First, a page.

Snaring: review - February 2022

Report on snaring legislation, as per the Wildlife and Natural Environment (Scotland) Act 2011 (WANE).

4. Review Snare Training And Assess The Administrative Procedure

4.1 Snare Training[5]

The Snares (Training) (Scotland) Order 2012 came into force on 4 June 2012 and introduces the need for competence in key areas in order to be issued with a training certificate as determined by an approved body. The Order specifies the following as approved training bodies: British Association for Shooting and Conservation, Game & Wildlife Conservation Trust, Scottish Association for Country Sports and Scottish Gamekeepers Association.

The Snares (Training) (Scotland) (No. 2) Order 2012 came into force on 21 June 2012 and revokes the previous Order. The following are added to the list of approved bodies: Borders College, Elmwood College, The North Highland College, The Scottish Agricultural College. There are no other substantive changes over the previous Order.

The Snares (Training) (Scotland) Order 2015 came into force on 1 January 2016 and revokes the previous Order. The list of approved bodies is amended to the following: Borders College, British Association for Shooting and Conservation Limited, Countryside Alliance, Game and Wildlife Conservation Trading Limited, The Board of Management of The North Highland College, Scottish Association for Country Sports, Scottish Gamekeepers Association Charitable Trust and Scotland's Rural College.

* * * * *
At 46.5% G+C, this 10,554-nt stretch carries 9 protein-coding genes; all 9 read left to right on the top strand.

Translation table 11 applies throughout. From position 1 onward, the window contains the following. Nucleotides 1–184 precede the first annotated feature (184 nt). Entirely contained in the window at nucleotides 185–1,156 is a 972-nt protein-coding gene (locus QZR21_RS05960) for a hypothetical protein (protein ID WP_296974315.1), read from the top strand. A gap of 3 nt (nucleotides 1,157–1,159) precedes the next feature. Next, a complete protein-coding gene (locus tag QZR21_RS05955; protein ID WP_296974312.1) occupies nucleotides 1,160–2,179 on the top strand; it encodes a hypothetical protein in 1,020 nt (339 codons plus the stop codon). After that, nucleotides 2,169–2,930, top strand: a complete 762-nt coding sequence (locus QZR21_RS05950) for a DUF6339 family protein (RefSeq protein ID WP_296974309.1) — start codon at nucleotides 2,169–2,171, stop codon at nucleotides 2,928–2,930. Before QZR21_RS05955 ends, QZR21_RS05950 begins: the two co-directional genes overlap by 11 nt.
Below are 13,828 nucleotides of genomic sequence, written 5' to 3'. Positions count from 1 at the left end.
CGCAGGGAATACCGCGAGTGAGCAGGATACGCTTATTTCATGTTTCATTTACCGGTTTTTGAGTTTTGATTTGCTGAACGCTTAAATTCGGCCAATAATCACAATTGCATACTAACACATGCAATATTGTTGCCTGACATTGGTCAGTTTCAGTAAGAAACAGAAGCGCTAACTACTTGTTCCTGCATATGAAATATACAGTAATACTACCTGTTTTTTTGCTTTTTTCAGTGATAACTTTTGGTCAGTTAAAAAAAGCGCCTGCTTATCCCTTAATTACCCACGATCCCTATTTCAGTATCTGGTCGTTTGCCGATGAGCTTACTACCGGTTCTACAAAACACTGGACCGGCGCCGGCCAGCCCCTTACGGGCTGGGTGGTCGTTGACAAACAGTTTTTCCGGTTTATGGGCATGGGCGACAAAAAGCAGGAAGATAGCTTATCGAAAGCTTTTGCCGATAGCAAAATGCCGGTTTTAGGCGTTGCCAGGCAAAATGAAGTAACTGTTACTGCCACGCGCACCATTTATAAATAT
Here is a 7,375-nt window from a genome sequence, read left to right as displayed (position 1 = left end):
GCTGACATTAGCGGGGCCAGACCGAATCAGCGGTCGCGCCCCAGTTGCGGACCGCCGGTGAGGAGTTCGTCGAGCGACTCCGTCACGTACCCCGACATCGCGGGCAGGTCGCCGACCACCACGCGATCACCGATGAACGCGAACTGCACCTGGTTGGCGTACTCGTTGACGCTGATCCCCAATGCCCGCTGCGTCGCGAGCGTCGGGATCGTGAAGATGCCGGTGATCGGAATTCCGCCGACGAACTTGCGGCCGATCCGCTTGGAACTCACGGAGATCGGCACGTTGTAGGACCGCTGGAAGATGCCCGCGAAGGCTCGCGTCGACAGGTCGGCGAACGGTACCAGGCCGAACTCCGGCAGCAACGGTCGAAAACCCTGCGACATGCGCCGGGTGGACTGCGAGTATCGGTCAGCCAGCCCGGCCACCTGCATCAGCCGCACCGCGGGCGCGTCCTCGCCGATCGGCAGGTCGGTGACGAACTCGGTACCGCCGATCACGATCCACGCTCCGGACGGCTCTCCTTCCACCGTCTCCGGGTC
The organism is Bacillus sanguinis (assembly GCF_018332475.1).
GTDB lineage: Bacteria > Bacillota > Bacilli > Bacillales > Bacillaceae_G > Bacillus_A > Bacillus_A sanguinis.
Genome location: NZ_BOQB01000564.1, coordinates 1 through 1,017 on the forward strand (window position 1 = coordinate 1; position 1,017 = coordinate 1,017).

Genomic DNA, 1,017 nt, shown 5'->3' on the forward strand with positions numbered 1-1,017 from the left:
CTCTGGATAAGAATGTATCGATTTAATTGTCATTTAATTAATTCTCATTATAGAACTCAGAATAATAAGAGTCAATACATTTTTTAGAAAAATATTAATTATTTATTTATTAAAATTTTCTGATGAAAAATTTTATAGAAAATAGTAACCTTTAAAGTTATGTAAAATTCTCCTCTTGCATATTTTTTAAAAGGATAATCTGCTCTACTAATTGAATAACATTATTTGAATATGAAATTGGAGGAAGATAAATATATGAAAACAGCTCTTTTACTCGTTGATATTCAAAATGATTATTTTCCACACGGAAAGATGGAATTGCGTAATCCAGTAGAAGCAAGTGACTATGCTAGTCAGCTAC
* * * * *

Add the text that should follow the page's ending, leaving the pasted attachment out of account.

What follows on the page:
There are no other substantive changes over the previous Order.

To date a total of 3207 have been trained. 629 snaring operators have successfully undertaken snaring training since the 2016 Snaring Review.

Key to all three Orders is article 3[6], which makes provisions regarding the training requirements that must be met prior to a person being deemed as being 'trained' by an approved body.

The determination of trainee competence under article 3(3) and ability to set a snare in accordance with the law under 3(3)(b) is subjective and reliant on both the delivery methods of the approved training bodies and the quality assurance processes that they employ.

Assessment Process: The measures employed to assess competency of trainees vary slightly between approved training bodies, with differences in the pass mark required in the exam. The use of continuous assessment throughout the delivery of the course and identification and addressing areas of weakness is to be encouraged and seems appropriate.

A standardisation of the assessments methods and level of attainment required for a 'pass' and therefore competence should be encouraged either through agreement between the approved bodies in association with SASA or via incorporation as an annex in the Code of Practice.

Failure Rates: 629 snaring operators have undertaken the required training course and none have failed. In comparison, in the first snaring review which covered 2011-2016, a total of 3 failures from 2578 passes (certified to operate snares)

Quality Assurance: All respondents stated (to a greater or lesser degree) that the knowledge, experience and ongoing awareness of staff delivering training provided quality assurance in meeting the requirements of Article 3. One respondent also stated that training was delivered to meet with the Code of Practice. While it is likely that all approved training bodies do in fact adhere to the standards within the Code of Practice, the Review Group would like to see this formally incorporated into the delivery of all snare training, through agreement among the approved training bodies.